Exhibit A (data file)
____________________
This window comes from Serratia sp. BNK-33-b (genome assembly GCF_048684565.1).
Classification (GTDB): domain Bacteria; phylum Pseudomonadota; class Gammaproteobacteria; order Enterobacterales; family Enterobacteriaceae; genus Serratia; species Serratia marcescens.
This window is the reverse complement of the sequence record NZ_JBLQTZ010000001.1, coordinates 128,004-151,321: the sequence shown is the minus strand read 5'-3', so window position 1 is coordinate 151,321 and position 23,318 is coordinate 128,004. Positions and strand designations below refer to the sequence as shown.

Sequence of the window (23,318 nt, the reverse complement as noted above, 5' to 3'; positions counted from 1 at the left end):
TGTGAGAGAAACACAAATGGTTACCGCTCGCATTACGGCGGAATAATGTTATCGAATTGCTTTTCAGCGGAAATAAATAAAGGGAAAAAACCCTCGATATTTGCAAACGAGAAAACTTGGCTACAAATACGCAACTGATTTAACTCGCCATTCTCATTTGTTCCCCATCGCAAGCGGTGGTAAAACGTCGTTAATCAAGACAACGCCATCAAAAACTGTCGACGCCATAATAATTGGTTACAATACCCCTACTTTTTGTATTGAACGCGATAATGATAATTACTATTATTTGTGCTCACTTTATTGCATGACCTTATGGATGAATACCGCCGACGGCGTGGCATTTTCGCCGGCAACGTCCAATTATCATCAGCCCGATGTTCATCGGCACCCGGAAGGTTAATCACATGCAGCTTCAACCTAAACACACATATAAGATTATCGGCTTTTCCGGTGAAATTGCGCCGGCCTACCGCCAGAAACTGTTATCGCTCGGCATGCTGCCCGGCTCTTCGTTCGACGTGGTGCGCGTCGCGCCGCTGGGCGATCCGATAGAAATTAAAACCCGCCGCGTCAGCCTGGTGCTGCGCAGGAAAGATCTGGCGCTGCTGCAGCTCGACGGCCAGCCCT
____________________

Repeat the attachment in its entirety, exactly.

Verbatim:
This window comes from Serratia sp. BNK-33-b (genome assembly GCF_048684565.1).
Classification (GTDB): domain Bacteria; phylum Pseudomonadota; class Gammaproteobacteria; order Enterobacterales; family Enterobacteriaceae; genus Serratia; species Serratia marcescens.
This window is the reverse complement of the sequence record NZ_JBLQTZ010000001.1, coordinates 128,004-151,321: the sequence shown is the minus strand read 5'-3', so window position 1 is coordinate 151,321 and position 23,318 is coordinate 128,004. Positions and strand designations below refer to the sequence as shown.

Sequence of the window (23,318 nt, the reverse complement as noted above, 5' to 3'; positions counted from 1 at the left end):
TGTGAGAGAAACACAAATGGTTACCGCTCGCATTACGGCGGAATAATGTTATCGAATTGCTTTTCAGCGGAAATAAATAAAGGGAAAAAACCCTCGATATTTGCAAACGAGAAAACTTGGCTACAAATACGCAACTGATTTAACTCGCCATTCTCATTTGTTCCCCATCGCAAGCGGTGGTAAAACGTCGTTAATCAAGACAACGCCATCAAAAACTGTCGACGCCATAATAATTGGTTACAATACCCCTACTTTTTGTATTGAACGCGATAATGATAATTACTATTATTTGTGCTCACTTTATTGCATGACCTTATGGATGAATACCGCCGACGGCGTGGCATTTTCGCCGGCAACGTCCAATTATCATCAGCCCGATGTTCATCGGCACCCGGAAGGTTAATCACATGCAGCTTCAACCTAAACACACATATAAGATTATCGGCTTTTCCGGTGAAATTGCGCCGGCCTACCGCCAGAAACTGTTATCGCTCGGCATGCTGCCCGGCTCTTCGTTCGACGTGGTGCGCGTCGCGCCGCTGGGCGATCCGATAGAAATTAAAACCCGCCGCGTCAGCCTGGTGCTGCGCAGGAAAGATCTGGCGCTGCTGCAGCTCGACGGCCAGCCCT